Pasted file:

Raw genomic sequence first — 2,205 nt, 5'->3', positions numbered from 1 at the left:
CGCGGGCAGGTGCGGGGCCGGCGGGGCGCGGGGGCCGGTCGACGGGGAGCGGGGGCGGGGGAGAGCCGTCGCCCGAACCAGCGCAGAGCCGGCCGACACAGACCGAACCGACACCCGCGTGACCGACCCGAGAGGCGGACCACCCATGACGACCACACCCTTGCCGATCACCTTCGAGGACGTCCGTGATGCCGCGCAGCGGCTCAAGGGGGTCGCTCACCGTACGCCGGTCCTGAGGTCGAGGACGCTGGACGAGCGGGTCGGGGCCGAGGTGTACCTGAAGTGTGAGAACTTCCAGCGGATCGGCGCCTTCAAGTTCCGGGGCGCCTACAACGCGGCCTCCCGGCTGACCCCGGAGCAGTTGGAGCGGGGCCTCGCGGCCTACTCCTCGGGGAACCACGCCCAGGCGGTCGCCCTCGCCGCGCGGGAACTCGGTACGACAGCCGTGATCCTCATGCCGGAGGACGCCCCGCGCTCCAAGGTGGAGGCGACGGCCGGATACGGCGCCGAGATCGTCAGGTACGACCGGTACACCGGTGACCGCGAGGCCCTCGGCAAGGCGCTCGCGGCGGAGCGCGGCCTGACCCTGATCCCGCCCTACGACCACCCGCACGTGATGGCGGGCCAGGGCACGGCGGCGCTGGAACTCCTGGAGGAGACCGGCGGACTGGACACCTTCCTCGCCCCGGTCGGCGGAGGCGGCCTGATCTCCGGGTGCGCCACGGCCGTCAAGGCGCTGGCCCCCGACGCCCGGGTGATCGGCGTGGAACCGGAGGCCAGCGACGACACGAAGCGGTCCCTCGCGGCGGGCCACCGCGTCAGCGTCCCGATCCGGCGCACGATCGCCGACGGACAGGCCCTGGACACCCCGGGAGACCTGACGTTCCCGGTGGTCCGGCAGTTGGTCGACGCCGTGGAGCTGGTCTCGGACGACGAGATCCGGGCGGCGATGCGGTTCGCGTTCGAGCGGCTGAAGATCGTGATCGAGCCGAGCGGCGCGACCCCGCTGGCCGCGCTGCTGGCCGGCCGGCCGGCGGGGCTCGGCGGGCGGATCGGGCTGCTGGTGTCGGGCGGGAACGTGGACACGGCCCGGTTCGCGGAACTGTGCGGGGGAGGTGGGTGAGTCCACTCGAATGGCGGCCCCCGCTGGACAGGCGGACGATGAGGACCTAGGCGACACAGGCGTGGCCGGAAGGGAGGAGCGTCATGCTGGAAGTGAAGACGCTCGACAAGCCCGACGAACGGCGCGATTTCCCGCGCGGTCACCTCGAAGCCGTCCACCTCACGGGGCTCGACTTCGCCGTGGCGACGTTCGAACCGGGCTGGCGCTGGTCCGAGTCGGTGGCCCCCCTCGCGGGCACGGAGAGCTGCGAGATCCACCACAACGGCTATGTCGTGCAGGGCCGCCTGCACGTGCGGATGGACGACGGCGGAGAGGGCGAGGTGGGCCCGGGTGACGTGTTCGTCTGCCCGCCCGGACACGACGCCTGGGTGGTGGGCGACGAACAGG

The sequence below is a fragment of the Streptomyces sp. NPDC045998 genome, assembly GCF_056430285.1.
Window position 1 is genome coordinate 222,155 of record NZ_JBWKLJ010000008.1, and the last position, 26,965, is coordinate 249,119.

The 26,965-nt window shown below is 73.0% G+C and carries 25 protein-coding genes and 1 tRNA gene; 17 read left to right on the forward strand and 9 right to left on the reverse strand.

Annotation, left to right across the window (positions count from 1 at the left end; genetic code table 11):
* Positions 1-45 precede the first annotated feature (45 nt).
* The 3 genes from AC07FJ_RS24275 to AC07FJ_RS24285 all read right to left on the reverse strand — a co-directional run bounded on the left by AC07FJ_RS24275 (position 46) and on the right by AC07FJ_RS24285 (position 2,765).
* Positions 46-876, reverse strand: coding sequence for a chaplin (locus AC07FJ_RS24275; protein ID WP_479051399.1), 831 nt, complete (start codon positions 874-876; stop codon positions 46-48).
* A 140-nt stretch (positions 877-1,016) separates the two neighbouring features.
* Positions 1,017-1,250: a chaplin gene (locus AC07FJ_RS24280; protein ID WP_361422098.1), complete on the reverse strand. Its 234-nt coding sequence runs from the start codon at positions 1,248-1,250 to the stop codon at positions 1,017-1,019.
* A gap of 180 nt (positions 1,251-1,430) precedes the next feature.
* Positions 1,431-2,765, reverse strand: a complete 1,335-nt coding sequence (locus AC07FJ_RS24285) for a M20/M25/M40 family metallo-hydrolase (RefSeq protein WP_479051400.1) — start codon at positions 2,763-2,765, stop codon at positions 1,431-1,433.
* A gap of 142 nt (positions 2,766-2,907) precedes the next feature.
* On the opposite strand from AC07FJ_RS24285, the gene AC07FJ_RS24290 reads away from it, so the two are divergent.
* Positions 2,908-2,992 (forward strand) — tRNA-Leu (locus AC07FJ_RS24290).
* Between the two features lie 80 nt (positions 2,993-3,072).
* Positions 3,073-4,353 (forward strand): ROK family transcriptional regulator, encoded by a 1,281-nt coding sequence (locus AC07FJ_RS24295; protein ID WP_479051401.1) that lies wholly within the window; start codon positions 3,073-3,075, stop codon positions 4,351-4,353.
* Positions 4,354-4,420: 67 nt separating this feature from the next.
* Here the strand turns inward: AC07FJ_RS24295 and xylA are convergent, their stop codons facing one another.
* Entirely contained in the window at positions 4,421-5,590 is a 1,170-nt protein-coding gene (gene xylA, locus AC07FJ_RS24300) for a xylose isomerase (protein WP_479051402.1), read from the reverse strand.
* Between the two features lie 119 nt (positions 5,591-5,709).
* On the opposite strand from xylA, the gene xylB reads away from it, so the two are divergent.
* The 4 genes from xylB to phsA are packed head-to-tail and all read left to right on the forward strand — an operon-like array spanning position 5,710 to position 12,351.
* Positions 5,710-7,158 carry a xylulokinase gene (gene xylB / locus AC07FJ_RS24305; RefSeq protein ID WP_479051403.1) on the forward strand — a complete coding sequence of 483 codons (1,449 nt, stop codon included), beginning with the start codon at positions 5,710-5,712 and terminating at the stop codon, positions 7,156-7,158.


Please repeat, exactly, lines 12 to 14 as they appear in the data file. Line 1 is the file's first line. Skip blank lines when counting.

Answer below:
* A gap of 180 nt (positions 1,251-1,430) precedes the next feature.
* Positions 1,431-2,765, reverse strand: a complete 1,335-nt coding sequence (locus AC07FJ_RS24285) for a M20/M25/M40 family metallo-hydrolase (RefSeq protein WP_479051400.1) — start codon at positions 2,763-2,765, stop codon at positions 1,431-1,433.
* A gap of 142 nt (positions 2,766-2,907) precedes the next feature.